Whether or not a “true Israeli cuisine” exists is something food critics and academics love to argue about. While such arguments are raging in the ivory tower, Israelis have continued to develop and enjoy a delicious cuisine rooted in the uniqueness of Israeli society itself.
Israeli cuisine exemplifies the true melting pot that is Israel. Hailing from over 80 countries, Jews have returned to their ancient land, bringing with them the foods and recipes they developed during their wanderings. These traditions have commingled with other Jewish recipes, Jewish dietary laws, and the native ingredients of the Land of Israel to create a dynamic cuisine.
All cuisines are a result of the interplay of many forces–historical, sociological, agricultural–and Israeli cuisine is no different. Therefore, many foods that are typically considered “Israeli” originated from the wider cuisine of the Middle East–including the popular falafel (deep-fried chickpea balls in pita) and the famous “Israeli salad” of cucumbers and tomatoes in distinctively small pieces. In addition, Jewish traditions of Eastern Europe play an integral role in Israeli cuisine, with ingredients such as sour cream and dishes such as borsht (a cold soup made from beets).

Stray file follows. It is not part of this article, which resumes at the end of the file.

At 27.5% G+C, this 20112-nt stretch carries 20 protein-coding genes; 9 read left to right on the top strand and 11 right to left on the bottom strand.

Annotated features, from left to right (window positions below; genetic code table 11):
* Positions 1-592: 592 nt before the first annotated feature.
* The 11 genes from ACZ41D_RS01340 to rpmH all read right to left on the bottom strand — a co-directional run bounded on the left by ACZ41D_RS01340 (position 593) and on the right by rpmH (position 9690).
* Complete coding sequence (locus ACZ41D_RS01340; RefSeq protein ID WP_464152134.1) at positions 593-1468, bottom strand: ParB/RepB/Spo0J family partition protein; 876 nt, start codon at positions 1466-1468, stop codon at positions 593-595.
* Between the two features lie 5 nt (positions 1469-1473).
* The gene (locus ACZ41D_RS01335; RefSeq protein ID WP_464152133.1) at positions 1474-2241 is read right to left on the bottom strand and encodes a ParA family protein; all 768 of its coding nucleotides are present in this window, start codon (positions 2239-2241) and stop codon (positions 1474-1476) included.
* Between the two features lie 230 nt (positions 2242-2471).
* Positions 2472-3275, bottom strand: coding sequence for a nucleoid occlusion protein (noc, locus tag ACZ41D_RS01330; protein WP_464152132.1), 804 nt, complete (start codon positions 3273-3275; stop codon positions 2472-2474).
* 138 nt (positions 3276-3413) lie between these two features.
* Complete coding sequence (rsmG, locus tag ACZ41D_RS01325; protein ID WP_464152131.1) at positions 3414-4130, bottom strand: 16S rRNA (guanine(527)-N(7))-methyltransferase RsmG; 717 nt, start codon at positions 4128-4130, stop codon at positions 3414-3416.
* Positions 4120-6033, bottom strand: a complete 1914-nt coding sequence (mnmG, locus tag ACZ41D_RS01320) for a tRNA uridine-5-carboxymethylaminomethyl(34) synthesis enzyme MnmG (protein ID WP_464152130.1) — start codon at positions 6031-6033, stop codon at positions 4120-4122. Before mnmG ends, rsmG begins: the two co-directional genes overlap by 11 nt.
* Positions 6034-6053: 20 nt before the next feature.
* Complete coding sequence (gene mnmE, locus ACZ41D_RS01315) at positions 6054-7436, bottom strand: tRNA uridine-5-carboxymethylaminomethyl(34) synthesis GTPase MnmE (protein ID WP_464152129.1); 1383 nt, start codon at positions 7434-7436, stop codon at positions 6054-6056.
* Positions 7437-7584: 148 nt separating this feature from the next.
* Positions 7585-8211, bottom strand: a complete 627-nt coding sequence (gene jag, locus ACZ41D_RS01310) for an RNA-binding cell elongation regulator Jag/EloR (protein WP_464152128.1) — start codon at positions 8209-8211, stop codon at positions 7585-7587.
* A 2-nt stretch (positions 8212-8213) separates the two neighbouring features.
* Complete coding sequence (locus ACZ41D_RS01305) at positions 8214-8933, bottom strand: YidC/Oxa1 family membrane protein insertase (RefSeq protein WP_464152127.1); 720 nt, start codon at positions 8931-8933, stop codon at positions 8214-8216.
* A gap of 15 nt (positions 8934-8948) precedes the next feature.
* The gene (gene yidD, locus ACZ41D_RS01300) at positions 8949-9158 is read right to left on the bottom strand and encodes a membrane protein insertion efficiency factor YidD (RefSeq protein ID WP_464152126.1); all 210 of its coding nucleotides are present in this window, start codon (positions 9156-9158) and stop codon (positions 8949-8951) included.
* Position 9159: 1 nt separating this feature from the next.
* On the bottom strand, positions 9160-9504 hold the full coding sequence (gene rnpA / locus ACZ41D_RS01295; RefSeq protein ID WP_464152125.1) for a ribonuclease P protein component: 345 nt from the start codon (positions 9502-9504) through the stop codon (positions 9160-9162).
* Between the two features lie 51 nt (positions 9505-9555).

It is no surprise that geography has a large influence on the Israel cuisine, and therefore foods common to the region–olives and olive oil, wheat, chickpeas, yogurt–play a featured role in Israeli cuisine. Jewish dietary laws also have a strong influence, including the separation of milk and meat and the aversion to foods such as pork and shellfish. In addition, Jewish holidays and festivals have helped shaped the cuisine, resulting in the Israeli tradition of sufganiot (soof-gah-nee-oht; jelly doughnuts) on Hanukkah and an original Israeli haroset (chah-roh-seht; a traditional Passover food) recipe.
Israeli food customs also conform to the wider Mediterranean region, with lunch, rather than dinner, being the focal meal of the day. Jewish customs also have an influence, so Shabbat (Sabbath) dinner, and to a lesser extent Shabbat lunch, are the main festive meals in Israeli homes.
Falafel remains a favorite fast-food in Israel, and hummus (hoo-moos; a chickpea paste) is a staple in almost every Israeli home. Eggs also provide an important source of protein in Israeli society. Fresh fruits and vegetables, so plentiful and tasty in Israel, are cooked and served in creative ways. In Israel, vegetables are even eaten for breakfast. In addition, new recipes are continually being created, such as the “Eretz Yisrael Cake,” a recipe created by an Israeli olah (oh-lah; immigrant) from ingredients native to the Land of Israel.
Despite the modicum of controversy that surrounds Israeli food, there is one thing most agree on: it is delicious and creative. Beteavon (beh-tay-ah-vohn; Hebrew for good appetite)!
Pronounced: KHAH-nuh-kah, also ha-new-KAH, an eight-day festival commemorating the Maccabees’ victory over the Greeks and subsequent rededication of the temple. Falls in the Hebrew month of Kislev, which usually corresponds with December.
Pronounced: shuh-BAHT or shah-BAHT, Origin: Hebrew, the Sabbath, from sundown Friday to sundown Saturday.